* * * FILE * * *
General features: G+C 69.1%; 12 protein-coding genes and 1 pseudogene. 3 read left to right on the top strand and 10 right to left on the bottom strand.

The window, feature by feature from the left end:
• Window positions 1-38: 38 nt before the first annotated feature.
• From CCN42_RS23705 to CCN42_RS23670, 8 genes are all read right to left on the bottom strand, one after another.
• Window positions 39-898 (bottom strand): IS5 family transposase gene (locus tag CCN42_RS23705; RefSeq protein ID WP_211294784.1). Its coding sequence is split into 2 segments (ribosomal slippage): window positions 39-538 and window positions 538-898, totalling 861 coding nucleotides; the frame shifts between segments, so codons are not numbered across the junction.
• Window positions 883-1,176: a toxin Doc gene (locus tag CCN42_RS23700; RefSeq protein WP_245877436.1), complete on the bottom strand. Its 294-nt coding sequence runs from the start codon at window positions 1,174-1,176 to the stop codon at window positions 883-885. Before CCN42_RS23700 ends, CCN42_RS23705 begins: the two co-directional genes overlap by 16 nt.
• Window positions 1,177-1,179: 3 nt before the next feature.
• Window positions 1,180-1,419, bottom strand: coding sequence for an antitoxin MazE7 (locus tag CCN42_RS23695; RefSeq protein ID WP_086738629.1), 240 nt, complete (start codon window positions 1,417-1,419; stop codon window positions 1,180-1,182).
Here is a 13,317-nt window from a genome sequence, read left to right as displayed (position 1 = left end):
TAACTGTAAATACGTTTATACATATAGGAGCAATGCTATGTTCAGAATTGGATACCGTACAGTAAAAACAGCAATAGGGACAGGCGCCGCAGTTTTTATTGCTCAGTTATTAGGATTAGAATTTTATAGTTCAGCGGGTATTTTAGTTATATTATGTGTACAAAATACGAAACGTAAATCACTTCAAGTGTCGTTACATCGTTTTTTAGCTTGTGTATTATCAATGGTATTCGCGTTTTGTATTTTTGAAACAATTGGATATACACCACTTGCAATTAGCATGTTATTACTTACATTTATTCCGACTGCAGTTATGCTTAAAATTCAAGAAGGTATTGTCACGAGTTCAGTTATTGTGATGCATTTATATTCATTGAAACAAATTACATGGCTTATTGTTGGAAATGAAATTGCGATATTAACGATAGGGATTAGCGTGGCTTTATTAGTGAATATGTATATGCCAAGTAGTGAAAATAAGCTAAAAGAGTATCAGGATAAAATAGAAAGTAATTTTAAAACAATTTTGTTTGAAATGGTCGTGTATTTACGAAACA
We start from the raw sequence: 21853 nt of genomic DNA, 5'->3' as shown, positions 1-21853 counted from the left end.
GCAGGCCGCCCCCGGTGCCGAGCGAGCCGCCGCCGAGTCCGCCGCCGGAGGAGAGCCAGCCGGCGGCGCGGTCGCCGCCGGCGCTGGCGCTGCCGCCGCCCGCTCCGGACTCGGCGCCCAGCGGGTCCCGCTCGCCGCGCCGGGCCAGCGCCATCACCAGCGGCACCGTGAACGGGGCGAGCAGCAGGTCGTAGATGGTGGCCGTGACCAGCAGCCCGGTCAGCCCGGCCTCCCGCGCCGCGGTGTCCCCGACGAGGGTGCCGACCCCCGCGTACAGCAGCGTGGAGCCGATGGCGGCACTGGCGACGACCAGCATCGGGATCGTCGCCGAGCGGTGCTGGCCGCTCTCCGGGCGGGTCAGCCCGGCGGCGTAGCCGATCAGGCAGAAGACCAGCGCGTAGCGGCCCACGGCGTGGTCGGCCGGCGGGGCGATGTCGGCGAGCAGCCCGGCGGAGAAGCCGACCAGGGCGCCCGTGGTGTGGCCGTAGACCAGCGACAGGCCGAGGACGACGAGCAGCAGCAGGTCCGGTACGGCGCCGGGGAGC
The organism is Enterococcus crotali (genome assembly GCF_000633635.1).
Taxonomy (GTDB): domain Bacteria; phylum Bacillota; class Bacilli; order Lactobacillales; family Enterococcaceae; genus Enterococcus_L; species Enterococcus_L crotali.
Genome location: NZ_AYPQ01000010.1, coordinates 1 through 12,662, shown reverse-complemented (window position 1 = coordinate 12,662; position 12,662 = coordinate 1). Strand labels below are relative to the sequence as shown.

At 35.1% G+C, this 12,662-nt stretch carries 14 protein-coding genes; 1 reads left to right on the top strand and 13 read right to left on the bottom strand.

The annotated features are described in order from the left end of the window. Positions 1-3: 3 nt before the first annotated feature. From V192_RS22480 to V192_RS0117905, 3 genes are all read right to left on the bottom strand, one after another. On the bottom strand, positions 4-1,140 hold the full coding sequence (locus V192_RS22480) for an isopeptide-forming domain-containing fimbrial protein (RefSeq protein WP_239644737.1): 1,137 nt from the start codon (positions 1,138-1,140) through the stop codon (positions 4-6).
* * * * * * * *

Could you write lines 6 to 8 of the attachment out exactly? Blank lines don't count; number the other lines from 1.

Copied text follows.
• Window positions 883-1,176: a toxin Doc gene (locus tag CCN42_RS23700; RefSeq protein WP_245877436.1), complete on the bottom strand. Its 294-nt coding sequence runs from the start codon at window positions 1,174-1,176 to the stop codon at window positions 883-885. Before CCN42_RS23700 ends, CCN42_RS23705 begins: the two co-directional genes overlap by 16 nt.
• Window positions 1,177-1,179: 3 nt before the next feature.
• Window positions 1,180-1,419, bottom strand: coding sequence for an antitoxin MazE7 (locus tag CCN42_RS23695; RefSeq protein ID WP_086738629.1), 240 nt, complete (start codon window positions 1,417-1,419; stop codon window positions 1,180-1,182).